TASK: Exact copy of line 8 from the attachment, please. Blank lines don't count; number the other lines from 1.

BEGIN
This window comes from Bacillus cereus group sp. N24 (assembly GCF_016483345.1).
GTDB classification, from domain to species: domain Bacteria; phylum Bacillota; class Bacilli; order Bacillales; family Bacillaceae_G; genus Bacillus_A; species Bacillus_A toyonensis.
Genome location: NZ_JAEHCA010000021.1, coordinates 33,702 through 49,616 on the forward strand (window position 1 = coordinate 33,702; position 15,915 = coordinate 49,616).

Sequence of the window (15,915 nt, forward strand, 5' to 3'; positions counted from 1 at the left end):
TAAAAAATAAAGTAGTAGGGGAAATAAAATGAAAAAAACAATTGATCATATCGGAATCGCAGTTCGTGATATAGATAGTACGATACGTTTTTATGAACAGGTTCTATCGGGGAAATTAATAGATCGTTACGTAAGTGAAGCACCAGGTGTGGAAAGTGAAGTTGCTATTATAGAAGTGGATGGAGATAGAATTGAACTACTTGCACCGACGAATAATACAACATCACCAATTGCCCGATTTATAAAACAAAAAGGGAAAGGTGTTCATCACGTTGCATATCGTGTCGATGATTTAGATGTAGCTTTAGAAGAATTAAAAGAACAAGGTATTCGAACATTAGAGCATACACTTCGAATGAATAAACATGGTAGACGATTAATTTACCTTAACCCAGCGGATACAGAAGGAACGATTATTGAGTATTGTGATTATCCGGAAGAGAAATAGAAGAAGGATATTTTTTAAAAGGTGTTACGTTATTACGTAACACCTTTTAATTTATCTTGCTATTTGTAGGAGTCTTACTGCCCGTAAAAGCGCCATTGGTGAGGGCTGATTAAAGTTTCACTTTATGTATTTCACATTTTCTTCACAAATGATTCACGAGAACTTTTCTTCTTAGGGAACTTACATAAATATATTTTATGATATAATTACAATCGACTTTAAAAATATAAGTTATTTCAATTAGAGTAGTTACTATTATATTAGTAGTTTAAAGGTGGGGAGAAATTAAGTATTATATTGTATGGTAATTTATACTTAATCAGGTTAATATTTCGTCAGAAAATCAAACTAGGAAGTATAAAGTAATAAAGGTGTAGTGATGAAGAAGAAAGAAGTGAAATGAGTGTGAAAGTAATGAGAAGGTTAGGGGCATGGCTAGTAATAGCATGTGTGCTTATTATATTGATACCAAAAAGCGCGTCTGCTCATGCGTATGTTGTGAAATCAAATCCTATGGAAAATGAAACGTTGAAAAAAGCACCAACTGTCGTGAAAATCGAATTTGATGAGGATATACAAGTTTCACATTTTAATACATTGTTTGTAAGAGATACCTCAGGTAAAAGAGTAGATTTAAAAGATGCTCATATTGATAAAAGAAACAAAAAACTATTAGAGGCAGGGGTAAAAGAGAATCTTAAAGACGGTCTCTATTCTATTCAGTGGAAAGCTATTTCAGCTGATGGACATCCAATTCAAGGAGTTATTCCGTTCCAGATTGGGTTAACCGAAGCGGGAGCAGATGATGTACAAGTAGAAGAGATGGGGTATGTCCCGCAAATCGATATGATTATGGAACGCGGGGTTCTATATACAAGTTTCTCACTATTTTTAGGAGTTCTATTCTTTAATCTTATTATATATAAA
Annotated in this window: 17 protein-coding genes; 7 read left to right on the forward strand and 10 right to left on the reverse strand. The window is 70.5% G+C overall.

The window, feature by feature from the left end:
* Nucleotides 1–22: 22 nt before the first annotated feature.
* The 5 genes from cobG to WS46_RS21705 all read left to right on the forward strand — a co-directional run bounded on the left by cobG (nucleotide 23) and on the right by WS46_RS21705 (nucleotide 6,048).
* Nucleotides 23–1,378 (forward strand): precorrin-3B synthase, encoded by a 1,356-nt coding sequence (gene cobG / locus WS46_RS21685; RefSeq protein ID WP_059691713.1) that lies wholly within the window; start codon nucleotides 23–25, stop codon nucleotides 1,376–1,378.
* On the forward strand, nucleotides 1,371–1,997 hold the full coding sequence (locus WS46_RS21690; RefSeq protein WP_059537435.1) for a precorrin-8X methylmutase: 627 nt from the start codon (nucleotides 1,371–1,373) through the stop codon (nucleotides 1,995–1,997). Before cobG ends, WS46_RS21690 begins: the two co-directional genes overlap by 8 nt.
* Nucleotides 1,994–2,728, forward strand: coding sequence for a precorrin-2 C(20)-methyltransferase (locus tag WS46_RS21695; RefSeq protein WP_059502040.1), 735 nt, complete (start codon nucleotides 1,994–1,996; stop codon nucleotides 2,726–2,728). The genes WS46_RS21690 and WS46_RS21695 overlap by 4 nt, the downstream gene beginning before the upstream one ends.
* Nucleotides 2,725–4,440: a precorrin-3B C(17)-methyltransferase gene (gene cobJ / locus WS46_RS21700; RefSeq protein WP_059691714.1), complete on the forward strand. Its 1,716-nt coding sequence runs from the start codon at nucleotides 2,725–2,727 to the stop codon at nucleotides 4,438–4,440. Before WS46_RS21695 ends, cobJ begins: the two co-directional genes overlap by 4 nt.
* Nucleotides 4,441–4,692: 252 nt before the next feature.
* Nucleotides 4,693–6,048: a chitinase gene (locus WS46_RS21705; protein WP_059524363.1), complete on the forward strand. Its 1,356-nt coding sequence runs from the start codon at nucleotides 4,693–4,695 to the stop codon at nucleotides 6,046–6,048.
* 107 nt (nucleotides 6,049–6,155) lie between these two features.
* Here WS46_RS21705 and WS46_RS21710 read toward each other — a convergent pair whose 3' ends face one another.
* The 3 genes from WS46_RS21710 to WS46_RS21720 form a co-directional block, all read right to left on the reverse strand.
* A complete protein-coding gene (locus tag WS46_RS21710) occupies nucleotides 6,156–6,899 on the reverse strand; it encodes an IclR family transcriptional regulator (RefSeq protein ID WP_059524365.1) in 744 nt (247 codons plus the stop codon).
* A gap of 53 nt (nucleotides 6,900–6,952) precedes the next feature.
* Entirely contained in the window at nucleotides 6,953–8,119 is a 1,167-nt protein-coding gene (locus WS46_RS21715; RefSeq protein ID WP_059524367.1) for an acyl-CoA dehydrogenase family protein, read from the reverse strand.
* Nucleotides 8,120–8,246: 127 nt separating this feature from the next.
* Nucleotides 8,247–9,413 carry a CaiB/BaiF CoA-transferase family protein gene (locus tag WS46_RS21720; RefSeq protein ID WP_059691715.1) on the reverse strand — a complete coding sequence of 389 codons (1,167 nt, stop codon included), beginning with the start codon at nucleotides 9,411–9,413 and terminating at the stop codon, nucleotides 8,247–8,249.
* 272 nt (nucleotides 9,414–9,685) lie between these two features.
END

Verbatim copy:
* Nucleotides 1–22: 22 nt before the first annotated feature.